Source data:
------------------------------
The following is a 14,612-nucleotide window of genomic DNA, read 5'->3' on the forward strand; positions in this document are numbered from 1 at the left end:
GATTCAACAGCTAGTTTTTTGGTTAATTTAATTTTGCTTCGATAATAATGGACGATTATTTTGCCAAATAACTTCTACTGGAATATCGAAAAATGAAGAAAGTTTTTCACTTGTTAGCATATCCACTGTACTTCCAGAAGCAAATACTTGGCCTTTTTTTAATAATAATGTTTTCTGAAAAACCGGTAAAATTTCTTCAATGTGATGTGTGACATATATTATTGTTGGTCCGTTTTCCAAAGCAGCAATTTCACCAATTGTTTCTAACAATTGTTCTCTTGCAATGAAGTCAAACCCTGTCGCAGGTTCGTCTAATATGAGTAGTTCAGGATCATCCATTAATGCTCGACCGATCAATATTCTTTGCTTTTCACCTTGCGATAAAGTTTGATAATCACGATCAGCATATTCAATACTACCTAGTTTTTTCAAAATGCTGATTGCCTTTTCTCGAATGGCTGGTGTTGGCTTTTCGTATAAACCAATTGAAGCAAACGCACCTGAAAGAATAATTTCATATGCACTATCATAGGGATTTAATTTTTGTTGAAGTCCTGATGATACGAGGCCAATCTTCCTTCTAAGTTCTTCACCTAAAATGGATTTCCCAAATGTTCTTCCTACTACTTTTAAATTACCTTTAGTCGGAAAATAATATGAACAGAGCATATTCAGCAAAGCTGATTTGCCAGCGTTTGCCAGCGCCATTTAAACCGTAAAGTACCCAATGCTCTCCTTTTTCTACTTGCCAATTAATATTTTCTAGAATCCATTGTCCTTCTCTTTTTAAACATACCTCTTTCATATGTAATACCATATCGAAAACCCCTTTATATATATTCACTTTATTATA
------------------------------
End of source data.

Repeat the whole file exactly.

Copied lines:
The following is a 14,612-nucleotide window of genomic DNA, read 5'->3' on the forward strand; positions in this document are numbered from 1 at the left end:
GATTCAACAGCTAGTTTTTTGGTTAATTTAATTTTGCTTCGATAATAATGGACGATTATTTTGCCAAATAACTTCTACTGGAATATCGAAAAATGAAGAAAGTTTTTCACTTGTTAGCATATCCACTGTACTTCCAGAAGCAAATACTTGGCCTTTTTTTAATAATAATGTTTTCTGAAAAACCGGTAAAATTTCTTCAATGTGATGTGTGACATATATTATTGTTGGTCCGTTTTCCAAAGCAGCAATTTCACCAATTGTTTCTAACAATTGTTCTCTTGCAATGAAGTCAAACCCTGTCGCAGGTTCGTCTAATATGAGTAGTTCAGGATCATCCATTAATGCTCGACCGATCAATATTCTTTGCTTTTCACCTTGCGATAAAGTTTGATAATCACGATCAGCATATTCAATACTACCTAGTTTTTTCAAAATGCTGATTGCCTTTTCTCGAATGGCTGGTGTTGGCTTTTCGTATAAACCAATTGAAGCAAACGCACCTGAAAGAATAATTTCATATGCACTATCATAGGGATTTAATTTTTGTTGAAGTCCTGATGATACGAGGCCAATCTTCCTTCTAAGTTCTTCACCTAAAATGGATTTCCCAAATGTTCTTCCTACTACTTTTAAATTACCTTTAGTCGGAAAATAATATGAACAGAGCATATTCAGCAAAGCTGATTTGCCAGCGTTTGCCAGCGCCATTTAAACCGTAAAGTACCCAATGCTCTCCTTTTTCTACTTGCCAATTAATATTTTCTAGAATCCATTGTCCTTCTCTTTTTAAACATACCTCTTTCATATGTAATACCATATCGAAAACCCCTTTATATATATTCACTTTATTATA